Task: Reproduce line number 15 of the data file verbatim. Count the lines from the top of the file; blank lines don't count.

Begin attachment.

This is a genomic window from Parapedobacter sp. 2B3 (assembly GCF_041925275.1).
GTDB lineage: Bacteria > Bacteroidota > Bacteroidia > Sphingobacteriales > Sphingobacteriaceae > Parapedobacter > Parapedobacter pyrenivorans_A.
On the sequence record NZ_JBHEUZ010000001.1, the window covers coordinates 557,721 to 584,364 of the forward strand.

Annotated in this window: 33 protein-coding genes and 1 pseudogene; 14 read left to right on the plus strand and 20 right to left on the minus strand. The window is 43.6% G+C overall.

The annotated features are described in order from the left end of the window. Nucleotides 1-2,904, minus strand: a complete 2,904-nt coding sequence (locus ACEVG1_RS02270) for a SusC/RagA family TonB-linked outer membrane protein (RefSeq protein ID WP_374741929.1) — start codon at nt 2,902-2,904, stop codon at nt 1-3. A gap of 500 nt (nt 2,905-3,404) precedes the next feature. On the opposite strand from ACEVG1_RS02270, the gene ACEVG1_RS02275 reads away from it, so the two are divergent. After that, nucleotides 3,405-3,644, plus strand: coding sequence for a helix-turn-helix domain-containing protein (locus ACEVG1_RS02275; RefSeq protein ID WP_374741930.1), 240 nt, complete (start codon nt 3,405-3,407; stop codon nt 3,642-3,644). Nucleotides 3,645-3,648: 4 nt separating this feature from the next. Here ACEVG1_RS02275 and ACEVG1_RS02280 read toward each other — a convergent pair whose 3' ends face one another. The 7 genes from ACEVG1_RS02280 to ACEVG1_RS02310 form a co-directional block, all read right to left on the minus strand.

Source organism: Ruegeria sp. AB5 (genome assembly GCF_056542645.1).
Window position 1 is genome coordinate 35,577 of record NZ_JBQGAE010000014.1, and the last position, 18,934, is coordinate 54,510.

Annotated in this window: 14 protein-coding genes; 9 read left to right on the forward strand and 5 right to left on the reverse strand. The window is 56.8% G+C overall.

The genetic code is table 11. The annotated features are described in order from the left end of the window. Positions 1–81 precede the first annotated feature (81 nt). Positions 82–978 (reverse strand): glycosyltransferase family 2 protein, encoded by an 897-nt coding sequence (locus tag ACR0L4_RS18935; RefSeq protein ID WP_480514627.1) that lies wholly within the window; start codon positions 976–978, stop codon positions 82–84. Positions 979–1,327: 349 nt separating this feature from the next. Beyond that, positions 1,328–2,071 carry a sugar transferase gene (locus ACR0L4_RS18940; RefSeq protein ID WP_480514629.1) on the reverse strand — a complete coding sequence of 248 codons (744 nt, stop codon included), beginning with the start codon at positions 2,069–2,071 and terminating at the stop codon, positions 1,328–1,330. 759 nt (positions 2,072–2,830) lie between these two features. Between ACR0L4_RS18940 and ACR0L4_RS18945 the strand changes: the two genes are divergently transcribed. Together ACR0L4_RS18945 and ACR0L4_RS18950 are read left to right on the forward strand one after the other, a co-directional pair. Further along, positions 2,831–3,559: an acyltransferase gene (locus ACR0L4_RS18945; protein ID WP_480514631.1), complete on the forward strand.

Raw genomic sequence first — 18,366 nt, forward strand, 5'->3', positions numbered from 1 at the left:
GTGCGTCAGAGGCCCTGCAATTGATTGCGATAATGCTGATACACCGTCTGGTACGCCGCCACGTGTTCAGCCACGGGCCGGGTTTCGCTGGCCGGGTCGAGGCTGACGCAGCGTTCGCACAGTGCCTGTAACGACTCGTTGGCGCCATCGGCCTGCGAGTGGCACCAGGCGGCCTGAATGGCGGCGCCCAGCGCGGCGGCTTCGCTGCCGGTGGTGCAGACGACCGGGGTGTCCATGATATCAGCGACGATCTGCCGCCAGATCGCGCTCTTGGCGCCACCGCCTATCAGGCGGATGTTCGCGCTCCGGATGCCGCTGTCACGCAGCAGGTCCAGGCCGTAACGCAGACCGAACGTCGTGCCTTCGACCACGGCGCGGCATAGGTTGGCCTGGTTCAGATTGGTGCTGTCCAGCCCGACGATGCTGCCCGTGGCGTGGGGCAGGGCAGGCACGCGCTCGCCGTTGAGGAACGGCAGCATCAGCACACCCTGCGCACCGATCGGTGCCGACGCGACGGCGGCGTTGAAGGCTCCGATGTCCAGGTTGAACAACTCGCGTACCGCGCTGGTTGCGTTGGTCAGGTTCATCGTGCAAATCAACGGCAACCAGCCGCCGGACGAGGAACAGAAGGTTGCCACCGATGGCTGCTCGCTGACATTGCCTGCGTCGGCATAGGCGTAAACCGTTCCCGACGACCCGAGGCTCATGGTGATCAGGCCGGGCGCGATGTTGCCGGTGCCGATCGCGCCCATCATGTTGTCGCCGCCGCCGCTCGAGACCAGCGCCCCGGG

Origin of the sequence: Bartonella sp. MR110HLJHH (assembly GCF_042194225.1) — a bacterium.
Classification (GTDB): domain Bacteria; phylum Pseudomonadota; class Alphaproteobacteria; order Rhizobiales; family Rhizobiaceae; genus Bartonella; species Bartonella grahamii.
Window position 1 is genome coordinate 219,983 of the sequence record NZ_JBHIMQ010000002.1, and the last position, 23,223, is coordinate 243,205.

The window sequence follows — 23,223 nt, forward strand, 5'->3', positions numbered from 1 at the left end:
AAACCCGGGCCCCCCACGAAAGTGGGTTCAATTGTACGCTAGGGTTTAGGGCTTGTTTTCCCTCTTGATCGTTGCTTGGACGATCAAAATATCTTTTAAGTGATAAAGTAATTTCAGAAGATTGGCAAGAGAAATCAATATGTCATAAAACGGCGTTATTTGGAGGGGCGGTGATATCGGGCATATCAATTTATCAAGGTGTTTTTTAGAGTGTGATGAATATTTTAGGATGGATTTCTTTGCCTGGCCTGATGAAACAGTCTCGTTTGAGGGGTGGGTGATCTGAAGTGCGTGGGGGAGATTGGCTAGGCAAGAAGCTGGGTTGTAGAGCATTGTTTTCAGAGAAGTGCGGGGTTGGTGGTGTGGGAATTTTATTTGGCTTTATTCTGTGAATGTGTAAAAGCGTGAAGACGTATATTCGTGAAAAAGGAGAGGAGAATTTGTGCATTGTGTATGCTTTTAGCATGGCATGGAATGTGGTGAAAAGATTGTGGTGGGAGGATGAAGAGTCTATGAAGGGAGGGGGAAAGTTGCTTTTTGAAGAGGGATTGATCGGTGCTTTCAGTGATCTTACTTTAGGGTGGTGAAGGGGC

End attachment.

The window sequence follows — 23,223 nt, forward strand, 5'->3', positions numbered from 1 at the left end: